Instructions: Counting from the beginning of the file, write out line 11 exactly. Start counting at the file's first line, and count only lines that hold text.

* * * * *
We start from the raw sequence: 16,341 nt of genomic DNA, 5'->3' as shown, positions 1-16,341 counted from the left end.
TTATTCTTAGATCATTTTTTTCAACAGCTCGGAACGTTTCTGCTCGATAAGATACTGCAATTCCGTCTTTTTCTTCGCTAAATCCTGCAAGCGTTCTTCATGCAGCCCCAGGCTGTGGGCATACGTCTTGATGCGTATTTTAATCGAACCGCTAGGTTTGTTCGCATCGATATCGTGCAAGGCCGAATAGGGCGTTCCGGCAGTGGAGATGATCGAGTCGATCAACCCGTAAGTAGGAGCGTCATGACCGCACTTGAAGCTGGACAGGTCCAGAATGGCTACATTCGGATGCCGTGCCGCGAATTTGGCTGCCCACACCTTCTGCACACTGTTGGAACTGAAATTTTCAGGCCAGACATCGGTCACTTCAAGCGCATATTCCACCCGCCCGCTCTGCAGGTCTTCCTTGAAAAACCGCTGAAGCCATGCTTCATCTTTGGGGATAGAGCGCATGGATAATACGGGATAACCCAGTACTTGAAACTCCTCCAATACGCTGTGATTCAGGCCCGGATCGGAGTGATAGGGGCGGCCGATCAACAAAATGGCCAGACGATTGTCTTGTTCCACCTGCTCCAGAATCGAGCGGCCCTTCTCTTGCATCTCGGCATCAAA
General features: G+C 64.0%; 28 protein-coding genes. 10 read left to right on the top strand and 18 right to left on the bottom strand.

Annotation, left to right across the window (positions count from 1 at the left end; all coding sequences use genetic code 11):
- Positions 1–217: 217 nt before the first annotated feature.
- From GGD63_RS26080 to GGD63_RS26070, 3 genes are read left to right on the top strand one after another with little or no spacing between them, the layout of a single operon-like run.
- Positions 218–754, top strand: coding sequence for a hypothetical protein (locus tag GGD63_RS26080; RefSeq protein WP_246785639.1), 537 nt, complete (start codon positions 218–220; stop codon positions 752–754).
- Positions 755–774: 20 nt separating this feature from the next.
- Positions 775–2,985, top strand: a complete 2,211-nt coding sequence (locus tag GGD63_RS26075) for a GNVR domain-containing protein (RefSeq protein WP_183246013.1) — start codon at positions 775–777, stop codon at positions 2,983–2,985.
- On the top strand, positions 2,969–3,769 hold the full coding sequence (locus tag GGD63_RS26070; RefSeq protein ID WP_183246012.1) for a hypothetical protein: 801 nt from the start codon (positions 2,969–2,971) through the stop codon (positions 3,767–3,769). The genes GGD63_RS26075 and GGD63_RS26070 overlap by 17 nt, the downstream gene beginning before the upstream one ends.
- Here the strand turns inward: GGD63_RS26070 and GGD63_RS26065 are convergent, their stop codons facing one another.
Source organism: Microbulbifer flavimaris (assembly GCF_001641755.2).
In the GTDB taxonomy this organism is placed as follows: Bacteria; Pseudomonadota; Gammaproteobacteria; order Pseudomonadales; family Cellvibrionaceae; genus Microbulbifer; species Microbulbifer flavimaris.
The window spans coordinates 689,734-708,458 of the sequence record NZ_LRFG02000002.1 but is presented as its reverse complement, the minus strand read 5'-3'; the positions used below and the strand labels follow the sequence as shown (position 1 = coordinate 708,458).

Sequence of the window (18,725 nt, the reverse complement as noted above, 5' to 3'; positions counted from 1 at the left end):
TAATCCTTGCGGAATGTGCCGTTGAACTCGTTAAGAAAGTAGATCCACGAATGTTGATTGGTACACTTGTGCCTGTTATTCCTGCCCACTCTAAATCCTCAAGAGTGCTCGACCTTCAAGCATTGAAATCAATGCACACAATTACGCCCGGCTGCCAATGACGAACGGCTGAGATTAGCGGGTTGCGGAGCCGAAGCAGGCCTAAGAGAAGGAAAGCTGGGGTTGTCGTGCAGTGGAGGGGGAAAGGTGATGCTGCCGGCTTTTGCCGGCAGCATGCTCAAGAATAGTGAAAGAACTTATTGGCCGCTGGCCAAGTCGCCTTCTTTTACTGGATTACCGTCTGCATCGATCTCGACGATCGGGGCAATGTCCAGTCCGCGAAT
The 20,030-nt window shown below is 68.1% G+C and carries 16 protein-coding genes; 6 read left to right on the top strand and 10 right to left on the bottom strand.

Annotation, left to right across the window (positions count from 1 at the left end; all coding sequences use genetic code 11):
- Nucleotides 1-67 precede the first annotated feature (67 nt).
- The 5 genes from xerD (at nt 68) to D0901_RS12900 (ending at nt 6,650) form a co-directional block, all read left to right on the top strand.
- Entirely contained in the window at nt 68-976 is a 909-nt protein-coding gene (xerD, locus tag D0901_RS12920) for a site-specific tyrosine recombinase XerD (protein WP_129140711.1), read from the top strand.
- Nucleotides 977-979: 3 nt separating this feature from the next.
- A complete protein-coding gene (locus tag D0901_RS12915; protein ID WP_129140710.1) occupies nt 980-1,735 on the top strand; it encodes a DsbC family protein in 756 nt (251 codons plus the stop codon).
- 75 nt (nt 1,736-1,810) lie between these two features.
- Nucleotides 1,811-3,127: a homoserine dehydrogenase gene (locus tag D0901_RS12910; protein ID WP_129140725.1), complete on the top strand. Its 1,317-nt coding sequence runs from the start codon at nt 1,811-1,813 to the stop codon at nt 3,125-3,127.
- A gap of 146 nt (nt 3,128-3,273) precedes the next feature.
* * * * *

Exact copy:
- Here the strand turns inward: GGD63_RS26070 and GGD63_RS26065 are convergent, their stop codons facing one another.